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  1. 1. COMPANION ANIMALS DOGS There are many theories on why man and dog developed this symbiotic relationship, but which ever you chose to believe, the relationship produced a multitude of canines suited to every person and purpose imaginable. Is most likely the case that man did not initially choose dog; rather dogs chose man. Dogs were likely attracted to human campsites for animal remains and offal from the victims of recent hunts. They soon learned that by hanging around man's habitations, they could grab a quick bite to eat. It is likely that dogs were initially tolerated around the perimeter of camps simply because they would dispose of the garbage. This waste disposal function continued for countless centuries and is still being fulfilled by the pariah dogs in India. Anthropologists studying primitive tribes in the South Pacific have noticed that on those islands where people keep dogs, the villages and settlements are much more permanent. Villages without dogs have to move every year or so simply to escape the environmental contamination caused by rotting refuse. This would suggest that dogs may have been a vital element in the establishment of permanent cities in that bygone era before we learned the importance of public sanitation (Corren, 2003). Now our ancestors started to notice an added benefit. Since the canines around the village began to look upon the area as their territory, whenever a strange human or wild beast approached, the dogs would sound the alarm. This would alert the residents in time to rally some sort of defence if needed. As long as dogs were present, the human guards did not need to be as vigilant, thus allowing for more rest and a better lifestyle. It takes only a short journey to get from dogs guarding the village to a personal house dog which might serve the benign purpose of alerting the family to the approach of visitors both invited and uninvited, Clearly, this was one of the motivations for taking puppies from the wild dogs, bringing them into the home, and domesticating them as house dogs. A recent survey in Canada (2008) says that there are around 5.9 million dogs in Canada, REFERENCES "Latest Pet Population Figures Released" (PDF). Canadian Animal Health Institute. members/documents/PressRelease-PetSurvey-November15.pdf. Retrieved 2008-07-26 Coren, S. 2003 Dogs and Humans-How the relationship began (excerpt from The Intelligence of Dogs) an article available at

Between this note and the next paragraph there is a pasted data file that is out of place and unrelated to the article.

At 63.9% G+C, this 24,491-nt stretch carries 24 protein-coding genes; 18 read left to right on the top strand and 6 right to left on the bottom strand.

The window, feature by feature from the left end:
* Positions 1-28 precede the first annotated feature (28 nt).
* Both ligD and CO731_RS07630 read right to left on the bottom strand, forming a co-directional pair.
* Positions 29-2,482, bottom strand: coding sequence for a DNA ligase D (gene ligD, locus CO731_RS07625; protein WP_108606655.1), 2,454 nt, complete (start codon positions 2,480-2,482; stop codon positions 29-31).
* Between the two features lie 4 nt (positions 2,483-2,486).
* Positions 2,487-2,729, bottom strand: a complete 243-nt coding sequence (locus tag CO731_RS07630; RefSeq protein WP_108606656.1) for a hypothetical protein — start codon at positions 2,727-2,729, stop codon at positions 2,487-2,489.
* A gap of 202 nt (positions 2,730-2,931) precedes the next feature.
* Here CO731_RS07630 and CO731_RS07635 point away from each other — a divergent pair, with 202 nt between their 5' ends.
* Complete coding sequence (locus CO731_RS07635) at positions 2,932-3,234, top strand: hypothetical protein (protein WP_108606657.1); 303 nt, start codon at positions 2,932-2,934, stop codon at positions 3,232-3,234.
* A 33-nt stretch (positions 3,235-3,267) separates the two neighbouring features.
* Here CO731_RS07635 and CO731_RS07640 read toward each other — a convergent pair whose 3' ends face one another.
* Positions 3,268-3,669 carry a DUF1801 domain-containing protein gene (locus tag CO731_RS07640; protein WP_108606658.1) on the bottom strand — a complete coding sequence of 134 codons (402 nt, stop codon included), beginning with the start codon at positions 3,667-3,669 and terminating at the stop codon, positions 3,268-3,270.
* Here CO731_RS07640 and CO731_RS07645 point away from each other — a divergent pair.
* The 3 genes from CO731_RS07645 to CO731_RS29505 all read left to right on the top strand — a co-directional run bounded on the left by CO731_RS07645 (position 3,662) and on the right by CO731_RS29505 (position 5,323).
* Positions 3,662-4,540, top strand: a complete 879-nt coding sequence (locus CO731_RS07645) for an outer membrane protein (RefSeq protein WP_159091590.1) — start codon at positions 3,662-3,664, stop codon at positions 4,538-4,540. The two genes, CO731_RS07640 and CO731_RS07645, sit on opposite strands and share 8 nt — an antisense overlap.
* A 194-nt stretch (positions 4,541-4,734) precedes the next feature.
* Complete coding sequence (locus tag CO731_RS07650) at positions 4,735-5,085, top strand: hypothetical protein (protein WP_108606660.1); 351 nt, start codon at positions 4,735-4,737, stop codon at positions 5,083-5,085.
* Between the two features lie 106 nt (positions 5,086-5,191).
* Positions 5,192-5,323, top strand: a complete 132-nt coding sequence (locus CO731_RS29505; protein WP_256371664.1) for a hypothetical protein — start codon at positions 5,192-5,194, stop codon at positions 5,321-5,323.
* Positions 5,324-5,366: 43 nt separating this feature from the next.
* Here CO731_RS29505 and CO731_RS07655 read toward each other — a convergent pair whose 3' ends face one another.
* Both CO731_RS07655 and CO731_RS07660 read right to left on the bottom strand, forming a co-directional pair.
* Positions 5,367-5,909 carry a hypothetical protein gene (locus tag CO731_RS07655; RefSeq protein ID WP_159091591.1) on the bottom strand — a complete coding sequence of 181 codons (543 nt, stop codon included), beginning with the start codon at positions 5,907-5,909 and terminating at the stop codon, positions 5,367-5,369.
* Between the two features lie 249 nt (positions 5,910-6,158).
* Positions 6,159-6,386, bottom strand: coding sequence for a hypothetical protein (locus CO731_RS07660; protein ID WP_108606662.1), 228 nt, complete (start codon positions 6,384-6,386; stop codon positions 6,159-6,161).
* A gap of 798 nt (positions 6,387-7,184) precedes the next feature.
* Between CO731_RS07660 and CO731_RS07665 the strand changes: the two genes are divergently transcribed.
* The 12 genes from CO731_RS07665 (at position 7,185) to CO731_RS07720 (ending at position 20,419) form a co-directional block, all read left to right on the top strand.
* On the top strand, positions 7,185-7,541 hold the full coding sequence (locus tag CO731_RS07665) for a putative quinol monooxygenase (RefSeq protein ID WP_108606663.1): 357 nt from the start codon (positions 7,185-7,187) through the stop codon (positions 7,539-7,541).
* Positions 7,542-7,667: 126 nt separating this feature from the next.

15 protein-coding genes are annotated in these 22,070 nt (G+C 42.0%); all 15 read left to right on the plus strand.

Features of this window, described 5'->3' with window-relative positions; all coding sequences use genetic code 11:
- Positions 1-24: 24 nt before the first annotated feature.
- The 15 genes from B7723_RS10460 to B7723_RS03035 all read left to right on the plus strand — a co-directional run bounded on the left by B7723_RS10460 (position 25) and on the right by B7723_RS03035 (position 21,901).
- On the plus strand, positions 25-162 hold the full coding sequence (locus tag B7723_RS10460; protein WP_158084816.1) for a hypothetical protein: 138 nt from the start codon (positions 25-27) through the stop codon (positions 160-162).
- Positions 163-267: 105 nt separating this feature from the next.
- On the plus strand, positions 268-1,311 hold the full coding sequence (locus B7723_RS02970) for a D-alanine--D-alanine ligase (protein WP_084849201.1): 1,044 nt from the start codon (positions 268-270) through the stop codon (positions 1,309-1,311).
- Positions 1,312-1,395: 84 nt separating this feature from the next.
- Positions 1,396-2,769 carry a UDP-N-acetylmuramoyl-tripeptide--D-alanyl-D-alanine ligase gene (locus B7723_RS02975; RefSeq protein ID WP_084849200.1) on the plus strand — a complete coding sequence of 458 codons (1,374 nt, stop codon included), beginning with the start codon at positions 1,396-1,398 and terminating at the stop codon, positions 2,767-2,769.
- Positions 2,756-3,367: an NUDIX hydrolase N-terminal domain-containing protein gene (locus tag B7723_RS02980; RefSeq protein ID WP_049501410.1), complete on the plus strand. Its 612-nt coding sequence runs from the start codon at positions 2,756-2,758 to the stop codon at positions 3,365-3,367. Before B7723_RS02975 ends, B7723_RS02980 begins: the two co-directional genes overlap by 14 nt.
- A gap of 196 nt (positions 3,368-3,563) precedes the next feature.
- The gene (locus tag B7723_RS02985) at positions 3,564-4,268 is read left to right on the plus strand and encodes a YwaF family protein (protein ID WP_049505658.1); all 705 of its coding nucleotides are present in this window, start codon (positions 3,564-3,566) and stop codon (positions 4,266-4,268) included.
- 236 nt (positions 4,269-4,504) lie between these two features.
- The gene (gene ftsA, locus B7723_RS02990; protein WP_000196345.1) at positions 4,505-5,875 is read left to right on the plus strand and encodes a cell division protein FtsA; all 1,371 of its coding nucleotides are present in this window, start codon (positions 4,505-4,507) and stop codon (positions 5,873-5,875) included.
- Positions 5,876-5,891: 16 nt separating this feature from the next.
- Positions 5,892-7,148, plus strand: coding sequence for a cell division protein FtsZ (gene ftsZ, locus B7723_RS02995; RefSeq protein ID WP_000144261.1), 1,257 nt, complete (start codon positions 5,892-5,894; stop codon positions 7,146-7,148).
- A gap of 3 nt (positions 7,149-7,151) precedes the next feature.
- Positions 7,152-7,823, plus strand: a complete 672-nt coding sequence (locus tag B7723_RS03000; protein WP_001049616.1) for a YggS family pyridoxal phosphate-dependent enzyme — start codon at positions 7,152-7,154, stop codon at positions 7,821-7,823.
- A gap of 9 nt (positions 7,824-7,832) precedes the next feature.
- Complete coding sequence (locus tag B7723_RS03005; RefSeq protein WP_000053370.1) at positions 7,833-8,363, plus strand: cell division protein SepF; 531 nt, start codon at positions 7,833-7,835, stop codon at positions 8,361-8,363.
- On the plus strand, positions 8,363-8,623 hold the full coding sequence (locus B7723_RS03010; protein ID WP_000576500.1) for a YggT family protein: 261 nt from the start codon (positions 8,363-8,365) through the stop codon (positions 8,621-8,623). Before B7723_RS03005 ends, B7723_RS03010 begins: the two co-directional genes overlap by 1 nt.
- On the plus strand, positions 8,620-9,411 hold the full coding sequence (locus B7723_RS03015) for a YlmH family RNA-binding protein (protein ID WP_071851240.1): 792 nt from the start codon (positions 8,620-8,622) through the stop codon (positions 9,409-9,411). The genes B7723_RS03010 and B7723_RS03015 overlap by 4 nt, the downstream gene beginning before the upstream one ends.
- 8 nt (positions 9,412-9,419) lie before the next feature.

2. 2. CATS The cat (Felis.catus), is a small carnivorous mammal, that is valued by humans for its companionship and ability to hunt household pests. It has been associated with humans for at least 9,500 years. Cats are the most prevalent domesticated animal; 63 million of them are kept as pets around the world and Canada alone is home to a 7.9 million of them according to a recent survey report published in 2008. Cats have become more popular as home companions. The 30 to 40 distinctive breeds can be grouped into two general categories: the longhaired and the domestic shorthair. Both of these breeds occur in various subcategories based on their coat colour, such as white, cream, chinchilla (or silver), smoke, tortoiseshell, and tabby (red, blue, and so on). Other distinctive and popular breeds include the Siamese (with seal point, blue point, chocolate point, and lilac point colour variations), the long-haired Himalayan, which resembles the Siamese in coloration, and the Abyssinian, Burmese, Manx, Rex, and Russian Blue. Cats are wonderful pets if you get to know them, spend time with them, and treat them right. They are fairly quiet and independent animals, although they love to thrive on your attention. Cats grow and blossom in a home where they are cuddled and talked to often. Cats bury their own waste and thus don't 'need' to be walked or let outside. Cats require less grooming than dogs and are generally fairly less aggressive. Though they are cheaper pets than dogs, you will still need to afford the following: food, treats, bowls, litter, litterbox, scooper, scratching post, cat bed, toys, cat carriers, brushes and grooming tools, collar, identification tag, and medical care. Cats need quality time with you and need to play, be nurtured and be exercised. Some studies report that indoor-only cats live on an average for 12 years, while outdoor-only cats live for just 3 years. Cats can bring so much in to your life. They are wonderful, intelligent, expressive creatures who can bring you vast amounts of joy and happiness. It is shown that people (especially seniors) with pets have lower blood pressure, are happier, and live longer. "Latest Pet Population Figures Released" (PDF). Canadian Animal Health Institute. members/documents/PressRelease-PetSurvey-November15.pdf. Retrieved 2008-07-26. Driscoll, C. A., Clutton-Brock, J., Kitchener, A.C and Stephen J. O'Brien, S.J. 2009. The Evolution of House Cats. Scientific American. Retrieved 26 August 2009.